Nahant is essentially an island with a predominantly rocky shoreline connected to the mainland by a rather narrow tombolo along which runs a causeway. The main portion of Nahant lies roughly three miles southeast of the mainland and is well treed but heavily developed, with the exception of a swampy vegetated lowlands area, a golf course, two undeveloped headlands, a cemetery, several small woodlots, and a small thicket owned by Mass Audubon. Slightly closer to the mainland lies heavily developed Little Nahant, connected to the main portion of Nahant by a three-quarter-mile stretch (Short Beach). Nahant Beach (also known as Long Beach) connects the upland portion of Nahant to the mainland at the Lynn shore. This broad, gradually sloping, and sandy beach stretches for some two miles in length. It is backed by a narrow strip of low dunes (adjacent to the causeway), which is vegetated with traditional dune community plants, including Beach Plum, Beach Rose, bayberry, and dune grass, many of these recently reintroduced. The Lynn shore and Swampscott portions are sandy beaches closely backed by a large concrete seawall. At the eastern edge of Nahant Bay, north of East Point, lies Egg Rock, a towering granite ledge. Large algal blooms in Nahant Bay create a thick soupy consistency to the surf in some areas, regularly attracting thousands of shorebirds and Bonaparte's Gulls.


Current conservation status

Recreational beach use is a constant disturbance to roosting and foraging gulls and shorebirds as are jet skis to summering sea ducks. Fortunately, the largest concentration of birds is typically where the most algae accrues, deterring the general public from those areas. It would be very beneficial for roosting shorebirds if even a small portion of the beach near the Lynn border (where the algae most often accumulates) could be roped off as a no-entry area. Unleashed dogs are a frequent problem and often chase roosting or foraging birds. The few remaining woodlots on Nahant are gradually being converted to homesites. Water pollution may or may not be a problem. If water pollution feeds the algal blooms, it may actually be a contributing factor in regard to the bay's attractiveness to shorebirds and Bonaparte's Gulls.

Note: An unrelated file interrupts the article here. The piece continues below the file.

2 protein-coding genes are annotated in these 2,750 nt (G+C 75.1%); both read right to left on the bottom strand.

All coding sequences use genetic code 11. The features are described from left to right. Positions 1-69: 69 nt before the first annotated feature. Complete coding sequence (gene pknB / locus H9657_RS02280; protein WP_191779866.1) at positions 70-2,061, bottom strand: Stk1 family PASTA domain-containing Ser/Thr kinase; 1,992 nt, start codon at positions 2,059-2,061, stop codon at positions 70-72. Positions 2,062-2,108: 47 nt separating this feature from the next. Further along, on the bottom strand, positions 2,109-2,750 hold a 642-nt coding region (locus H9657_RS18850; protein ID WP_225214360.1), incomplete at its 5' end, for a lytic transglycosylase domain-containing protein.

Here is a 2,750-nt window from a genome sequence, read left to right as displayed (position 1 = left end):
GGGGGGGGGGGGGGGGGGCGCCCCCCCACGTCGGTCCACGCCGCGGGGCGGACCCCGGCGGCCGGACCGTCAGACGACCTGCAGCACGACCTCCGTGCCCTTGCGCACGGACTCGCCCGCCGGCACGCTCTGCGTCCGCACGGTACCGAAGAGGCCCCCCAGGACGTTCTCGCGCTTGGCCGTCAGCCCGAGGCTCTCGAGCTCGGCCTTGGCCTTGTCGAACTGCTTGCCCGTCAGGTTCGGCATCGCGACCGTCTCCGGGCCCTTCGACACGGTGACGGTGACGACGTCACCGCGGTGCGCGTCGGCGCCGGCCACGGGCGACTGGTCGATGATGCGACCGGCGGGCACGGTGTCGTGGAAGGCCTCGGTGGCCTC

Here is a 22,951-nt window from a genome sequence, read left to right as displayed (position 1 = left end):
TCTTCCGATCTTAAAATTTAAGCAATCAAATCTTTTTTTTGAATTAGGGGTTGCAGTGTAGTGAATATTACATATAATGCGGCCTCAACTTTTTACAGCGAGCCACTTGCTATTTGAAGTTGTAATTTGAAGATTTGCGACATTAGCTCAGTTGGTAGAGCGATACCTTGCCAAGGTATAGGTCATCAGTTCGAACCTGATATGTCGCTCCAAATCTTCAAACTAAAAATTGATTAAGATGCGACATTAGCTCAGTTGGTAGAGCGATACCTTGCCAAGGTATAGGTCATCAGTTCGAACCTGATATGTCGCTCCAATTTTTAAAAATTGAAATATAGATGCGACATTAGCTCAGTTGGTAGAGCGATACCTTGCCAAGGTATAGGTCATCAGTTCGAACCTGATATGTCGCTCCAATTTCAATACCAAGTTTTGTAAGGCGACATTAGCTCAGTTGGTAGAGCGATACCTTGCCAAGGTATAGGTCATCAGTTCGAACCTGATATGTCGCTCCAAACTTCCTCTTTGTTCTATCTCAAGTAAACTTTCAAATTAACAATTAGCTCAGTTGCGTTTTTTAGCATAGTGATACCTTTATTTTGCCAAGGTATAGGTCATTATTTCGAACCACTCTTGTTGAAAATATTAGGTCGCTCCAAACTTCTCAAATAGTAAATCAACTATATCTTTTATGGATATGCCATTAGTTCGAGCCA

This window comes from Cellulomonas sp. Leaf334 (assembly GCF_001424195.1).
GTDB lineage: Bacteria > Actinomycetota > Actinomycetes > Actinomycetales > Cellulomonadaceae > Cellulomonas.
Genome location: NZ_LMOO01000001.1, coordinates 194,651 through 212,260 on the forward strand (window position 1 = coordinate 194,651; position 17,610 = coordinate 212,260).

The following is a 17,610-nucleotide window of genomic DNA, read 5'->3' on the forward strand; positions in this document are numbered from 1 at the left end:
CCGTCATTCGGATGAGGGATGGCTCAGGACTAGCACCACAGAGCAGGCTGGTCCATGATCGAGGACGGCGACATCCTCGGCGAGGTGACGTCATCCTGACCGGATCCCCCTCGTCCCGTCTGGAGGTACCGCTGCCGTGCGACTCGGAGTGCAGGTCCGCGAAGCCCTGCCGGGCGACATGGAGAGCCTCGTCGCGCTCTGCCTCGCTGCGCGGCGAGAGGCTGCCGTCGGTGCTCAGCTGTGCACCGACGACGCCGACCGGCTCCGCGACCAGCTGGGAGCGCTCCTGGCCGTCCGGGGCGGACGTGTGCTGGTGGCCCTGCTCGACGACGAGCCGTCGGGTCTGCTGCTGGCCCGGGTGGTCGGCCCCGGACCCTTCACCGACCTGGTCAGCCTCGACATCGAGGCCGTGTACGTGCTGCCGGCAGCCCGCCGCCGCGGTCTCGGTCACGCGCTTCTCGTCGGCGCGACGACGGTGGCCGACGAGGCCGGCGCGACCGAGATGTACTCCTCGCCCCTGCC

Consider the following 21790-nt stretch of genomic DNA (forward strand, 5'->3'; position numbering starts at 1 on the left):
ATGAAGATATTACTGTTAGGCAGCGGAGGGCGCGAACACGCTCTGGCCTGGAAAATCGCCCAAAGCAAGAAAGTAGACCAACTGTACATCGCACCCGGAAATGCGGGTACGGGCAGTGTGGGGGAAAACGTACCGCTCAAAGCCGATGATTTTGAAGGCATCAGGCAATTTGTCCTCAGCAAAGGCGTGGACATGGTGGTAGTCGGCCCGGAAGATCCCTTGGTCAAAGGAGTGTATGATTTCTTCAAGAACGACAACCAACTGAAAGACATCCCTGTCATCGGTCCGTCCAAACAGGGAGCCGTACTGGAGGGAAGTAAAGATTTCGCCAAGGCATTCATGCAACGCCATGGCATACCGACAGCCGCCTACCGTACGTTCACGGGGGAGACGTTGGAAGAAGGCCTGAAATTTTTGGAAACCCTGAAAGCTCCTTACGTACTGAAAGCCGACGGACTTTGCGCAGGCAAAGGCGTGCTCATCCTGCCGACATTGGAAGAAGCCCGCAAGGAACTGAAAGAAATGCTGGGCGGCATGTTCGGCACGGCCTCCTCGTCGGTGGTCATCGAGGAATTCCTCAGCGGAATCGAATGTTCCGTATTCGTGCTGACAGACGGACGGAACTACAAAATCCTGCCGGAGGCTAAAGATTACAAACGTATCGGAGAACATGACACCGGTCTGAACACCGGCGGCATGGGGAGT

Ornithological significance

The Nahant Bay area contains diverse habitat, including sandy beaches, mudflats, mussel beds, a large shallow bay, rocky shorelines, brushland, and thickets. These attract a wide array of bird species including several that occur as migrants and are considered endangered, threatened, or of special concern. Lynn Harbor, which lies on the west side of the causeway, has mudflats and extensive mussel beds exposed at low tide, which attract large flocks of Common Eiders. Thousands of shorebirds and gull species are attracted to the shallow bay and beaches. The bay also hosts large flocks of sea and diving ducks from fall through spring, and a substantial number of immature scoters also summer in the area. Egg Rock has a large colony of nesting Double-crested Cormorants along with large gulls. The undeveloped and vegetated portions of Nahant provide habitat for migrant land birds, serving as a migrant trap, concentrating passerines in both spring and fall due to its insular location several miles off the southern Essex County coast. Large fallouts of neotropical and other migrants comparable to those occurring at Marblehead Neck often ensue, particularly in inclement weather.